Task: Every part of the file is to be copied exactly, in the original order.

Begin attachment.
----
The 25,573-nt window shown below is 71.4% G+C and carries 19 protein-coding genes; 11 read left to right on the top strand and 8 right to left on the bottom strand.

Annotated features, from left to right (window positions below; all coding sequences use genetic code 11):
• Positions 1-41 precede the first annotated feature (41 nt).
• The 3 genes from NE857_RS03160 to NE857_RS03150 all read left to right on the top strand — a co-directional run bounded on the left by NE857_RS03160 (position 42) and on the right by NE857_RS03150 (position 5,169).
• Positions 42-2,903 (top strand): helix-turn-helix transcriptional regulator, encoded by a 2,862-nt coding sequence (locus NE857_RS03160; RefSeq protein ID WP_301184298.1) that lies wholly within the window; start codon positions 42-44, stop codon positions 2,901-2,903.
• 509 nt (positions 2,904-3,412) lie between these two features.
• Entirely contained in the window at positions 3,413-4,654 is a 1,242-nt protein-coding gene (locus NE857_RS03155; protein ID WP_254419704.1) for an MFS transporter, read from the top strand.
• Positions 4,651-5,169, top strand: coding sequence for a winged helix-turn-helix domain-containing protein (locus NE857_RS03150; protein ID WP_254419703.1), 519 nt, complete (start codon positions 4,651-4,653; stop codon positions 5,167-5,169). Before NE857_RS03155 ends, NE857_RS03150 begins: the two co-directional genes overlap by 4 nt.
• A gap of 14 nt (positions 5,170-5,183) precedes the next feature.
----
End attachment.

The 25,573-nt window shown below is 71.4% G+C and carries 19 protein-coding genes; 11 read left to right on the top strand and 8 right to left on the bottom strand.

Annotated features, from left to right (window positions below; all coding sequences use genetic code 11):
• Positions 1-41 precede the first annotated feature (41 nt).
• The 3 genes from NE857_RS03160 to NE857_RS03150 all read left to right on the top strand — a co-directional run bounded on the left by NE857_RS03160 (position 42) and on the right by NE857_RS03150 (position 5,169).
• Positions 42-2,903 (top strand): helix-turn-helix transcriptional regulator, encoded by a 2,862-nt coding sequence (locus NE857_RS03160; RefSeq protein ID WP_301184298.1) that lies wholly within the window; start codon positions 42-44, stop codon positions 2,901-2,903.
• 509 nt (positions 2,904-3,412) lie between these two features.
• Entirely contained in the window at positions 3,413-4,654 is a 1,242-nt protein-coding gene (locus NE857_RS03155; protein ID WP_254419704.1) for an MFS transporter, read from the top strand.
• Positions 4,651-5,169, top strand: coding sequence for a winged helix-turn-helix domain-containing protein (locus NE857_RS03150; protein ID WP_254419703.1), 519 nt, complete (start codon positions 4,651-4,653; stop codon positions 5,167-5,169). Before NE857_RS03155 ends, NE857_RS03150 begins: the two co-directional genes overlap by 4 nt.
• A gap of 14 nt (positions 5,170-5,183) precedes the next feature.